The fact that the arbitration agreement used “bilateral terminology” – “you and Wells Fargo” – failed to persuade the court. Finally, the Second Circuit declined to join some of its sister circuits that require specific delegation of the class arbitration question to an arbitrator in order to be enforceable. Indeed, the Eighth, Third and Sixth circuits require specific language.  See e.g., Catamaran Corp. v. Towncrest Pharmacy, 864 F.3d 966, 973 (8th Cir. 2017); Chesapeake Appalachia, LLC v. Scout Petroleum, LLC, 809 F.3d 746, 763 (3d Cir. 2016); and Reed Elsevier, Inc. ex rel. LexisNexis Div. v. Crockett, 734 F.3d 594, 599 (6th Cir. 2013). The explicit language requirement in these circuits generally is based on the inherent problems with class arbitration, including coverage of putative class members, due process issues, costs and loss of confidentiality – to name a few.

In a May 3, 2017, blog post, we discussed issues surrounding the use of a silent agreement to support class arbitration. But the views of the other circuits didn’t change the court’s analysis.

The Sappington Clause

Turning to the Sappington clause, the court found explicit authorization in its arbitration provision, which stated that “any action instituted as a result of any controversy” arising out of the employment relationship between Wells Fargo and Sappington must be arbitrated. And the clause also contained an express delegation provision declaring “Any controversy relating to your duty to arbitrate hereunder, or to the validity or enforceability of this arbitration clause, or to any defense to arbitration, shall also be arbitrated[.]”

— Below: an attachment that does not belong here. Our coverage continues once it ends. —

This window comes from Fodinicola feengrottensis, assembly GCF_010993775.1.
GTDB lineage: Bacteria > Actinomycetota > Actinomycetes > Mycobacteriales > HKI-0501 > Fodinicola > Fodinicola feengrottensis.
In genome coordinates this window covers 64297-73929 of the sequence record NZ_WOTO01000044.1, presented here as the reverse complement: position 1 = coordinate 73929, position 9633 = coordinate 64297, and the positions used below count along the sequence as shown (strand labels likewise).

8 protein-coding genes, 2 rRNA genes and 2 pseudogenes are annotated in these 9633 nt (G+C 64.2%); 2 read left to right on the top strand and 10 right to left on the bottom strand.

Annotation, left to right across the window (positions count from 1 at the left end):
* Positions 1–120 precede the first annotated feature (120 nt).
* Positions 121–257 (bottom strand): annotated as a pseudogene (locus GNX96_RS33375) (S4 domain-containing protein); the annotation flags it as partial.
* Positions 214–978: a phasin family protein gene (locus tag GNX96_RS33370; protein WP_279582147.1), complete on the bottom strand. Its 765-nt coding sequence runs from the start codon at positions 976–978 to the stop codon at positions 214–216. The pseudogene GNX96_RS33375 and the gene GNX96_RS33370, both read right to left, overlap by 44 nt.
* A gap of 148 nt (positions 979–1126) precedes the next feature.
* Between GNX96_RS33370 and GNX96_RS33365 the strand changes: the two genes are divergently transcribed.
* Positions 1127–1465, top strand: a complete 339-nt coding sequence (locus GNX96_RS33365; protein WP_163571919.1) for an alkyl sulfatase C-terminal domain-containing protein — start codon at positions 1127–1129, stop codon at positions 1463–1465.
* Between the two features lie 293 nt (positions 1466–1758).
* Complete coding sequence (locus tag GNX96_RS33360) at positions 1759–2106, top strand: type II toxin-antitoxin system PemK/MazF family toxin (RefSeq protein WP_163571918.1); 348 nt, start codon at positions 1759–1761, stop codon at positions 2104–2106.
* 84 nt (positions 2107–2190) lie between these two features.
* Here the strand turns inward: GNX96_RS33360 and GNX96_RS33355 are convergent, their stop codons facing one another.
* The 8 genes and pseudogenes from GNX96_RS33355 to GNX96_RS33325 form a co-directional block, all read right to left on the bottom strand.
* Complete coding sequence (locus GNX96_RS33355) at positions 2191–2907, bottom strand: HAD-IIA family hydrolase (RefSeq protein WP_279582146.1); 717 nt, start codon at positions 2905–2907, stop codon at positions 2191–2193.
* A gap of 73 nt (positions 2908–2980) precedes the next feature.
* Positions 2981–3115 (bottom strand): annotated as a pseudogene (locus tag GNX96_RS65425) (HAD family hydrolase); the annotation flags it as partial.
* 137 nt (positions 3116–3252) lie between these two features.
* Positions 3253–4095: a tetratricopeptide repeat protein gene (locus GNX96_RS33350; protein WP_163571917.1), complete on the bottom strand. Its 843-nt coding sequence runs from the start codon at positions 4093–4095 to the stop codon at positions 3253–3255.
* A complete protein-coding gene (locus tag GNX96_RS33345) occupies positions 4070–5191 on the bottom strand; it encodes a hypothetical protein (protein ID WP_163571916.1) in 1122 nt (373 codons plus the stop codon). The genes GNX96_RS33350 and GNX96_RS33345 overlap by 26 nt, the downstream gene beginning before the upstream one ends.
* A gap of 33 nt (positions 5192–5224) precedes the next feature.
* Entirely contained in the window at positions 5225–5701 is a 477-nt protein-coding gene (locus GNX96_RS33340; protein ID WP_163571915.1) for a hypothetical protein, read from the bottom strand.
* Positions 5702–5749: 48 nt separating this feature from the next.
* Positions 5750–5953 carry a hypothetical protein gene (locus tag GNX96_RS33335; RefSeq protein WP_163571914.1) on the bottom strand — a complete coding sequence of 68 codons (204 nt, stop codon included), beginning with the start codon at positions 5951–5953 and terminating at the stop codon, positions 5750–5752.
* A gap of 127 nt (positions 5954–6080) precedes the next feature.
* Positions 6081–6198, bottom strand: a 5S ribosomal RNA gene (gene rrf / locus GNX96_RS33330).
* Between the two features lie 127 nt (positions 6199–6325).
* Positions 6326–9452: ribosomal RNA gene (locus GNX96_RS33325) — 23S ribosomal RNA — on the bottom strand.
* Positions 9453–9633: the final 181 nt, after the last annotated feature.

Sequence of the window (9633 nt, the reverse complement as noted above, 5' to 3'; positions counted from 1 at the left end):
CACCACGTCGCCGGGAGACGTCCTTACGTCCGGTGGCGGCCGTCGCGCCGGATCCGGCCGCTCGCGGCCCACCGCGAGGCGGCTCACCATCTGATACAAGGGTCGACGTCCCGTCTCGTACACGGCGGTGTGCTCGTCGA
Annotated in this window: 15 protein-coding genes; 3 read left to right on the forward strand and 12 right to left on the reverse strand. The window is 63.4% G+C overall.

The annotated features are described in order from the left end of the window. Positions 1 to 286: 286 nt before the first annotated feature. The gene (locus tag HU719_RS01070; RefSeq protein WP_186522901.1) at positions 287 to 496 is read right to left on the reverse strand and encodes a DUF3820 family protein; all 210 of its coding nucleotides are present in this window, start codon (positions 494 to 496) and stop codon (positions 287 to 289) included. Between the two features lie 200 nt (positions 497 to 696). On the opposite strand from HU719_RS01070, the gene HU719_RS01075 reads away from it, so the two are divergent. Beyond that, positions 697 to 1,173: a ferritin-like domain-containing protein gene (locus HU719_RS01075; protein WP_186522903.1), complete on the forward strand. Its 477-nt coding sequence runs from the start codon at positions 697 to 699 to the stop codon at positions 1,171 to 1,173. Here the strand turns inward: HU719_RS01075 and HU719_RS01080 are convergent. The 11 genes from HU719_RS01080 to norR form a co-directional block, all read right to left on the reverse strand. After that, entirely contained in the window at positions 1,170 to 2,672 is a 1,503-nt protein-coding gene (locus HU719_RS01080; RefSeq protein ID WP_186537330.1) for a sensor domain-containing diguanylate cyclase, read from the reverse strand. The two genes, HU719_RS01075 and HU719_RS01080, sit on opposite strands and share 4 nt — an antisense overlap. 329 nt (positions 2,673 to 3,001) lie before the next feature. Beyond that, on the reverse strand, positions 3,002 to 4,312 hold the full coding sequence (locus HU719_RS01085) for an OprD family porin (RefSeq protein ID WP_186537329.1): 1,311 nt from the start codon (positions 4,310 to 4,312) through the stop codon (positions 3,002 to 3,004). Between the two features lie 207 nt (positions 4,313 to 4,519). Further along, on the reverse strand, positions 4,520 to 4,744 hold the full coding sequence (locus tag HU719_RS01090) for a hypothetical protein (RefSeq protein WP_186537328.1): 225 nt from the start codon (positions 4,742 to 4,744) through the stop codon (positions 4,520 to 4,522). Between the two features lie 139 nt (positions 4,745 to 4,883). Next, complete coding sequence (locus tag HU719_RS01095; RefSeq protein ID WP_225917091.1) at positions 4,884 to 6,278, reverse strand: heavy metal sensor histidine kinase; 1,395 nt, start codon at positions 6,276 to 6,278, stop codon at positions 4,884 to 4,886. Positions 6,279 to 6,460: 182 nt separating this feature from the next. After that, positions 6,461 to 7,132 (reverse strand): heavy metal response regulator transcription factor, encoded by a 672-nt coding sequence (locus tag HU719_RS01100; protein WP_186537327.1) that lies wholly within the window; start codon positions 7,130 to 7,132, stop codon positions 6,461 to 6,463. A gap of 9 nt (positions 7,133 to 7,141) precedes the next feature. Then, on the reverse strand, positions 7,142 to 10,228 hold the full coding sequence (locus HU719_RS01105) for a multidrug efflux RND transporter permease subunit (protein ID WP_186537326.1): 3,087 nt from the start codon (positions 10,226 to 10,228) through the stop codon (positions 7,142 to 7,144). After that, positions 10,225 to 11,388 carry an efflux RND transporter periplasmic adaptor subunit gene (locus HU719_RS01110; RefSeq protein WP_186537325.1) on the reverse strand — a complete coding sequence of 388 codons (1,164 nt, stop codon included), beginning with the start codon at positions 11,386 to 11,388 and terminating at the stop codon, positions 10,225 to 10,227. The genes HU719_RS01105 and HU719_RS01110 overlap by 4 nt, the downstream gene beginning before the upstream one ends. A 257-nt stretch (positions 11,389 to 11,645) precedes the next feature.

Applying Missouri law, the court felt those provisions were sufficient to provide clear and unmistakable evidence that required the issue be sent to an arbitrator.

The Wells Fargo opinion again illustrates that an agreement silent as to class or aggregate arbitration can be construed to authorize it. Nothing relied upon by the panel was other than circumstantial evidence at best. Stating that all controversies were subject to arbitration, excluding proceedings handled by specialized dispute resolution procedures or citing 1993-vintage rules that didn’t discuss class arbitration did not seem like compelling evidence supporting an arbitrator’s ability to decide this crucial issue. The opinion does illustrate why arbitration agreements must specifically address class, collective and representative proceedings and the arbitrator’s authority or lack of authority to address these issues.

Bottom Line

The Wells Fargo opinion again demonstrates that broad agreement language can cause a class or collective arbitration authorization issue to be sent to an arbitrator for resolution, even when the agreement is silent on the issue. Only specifically addressing class procedures in a waiver provision and denying the arbitrator the authority to resolve class, collective or aggregate disputes will suffice.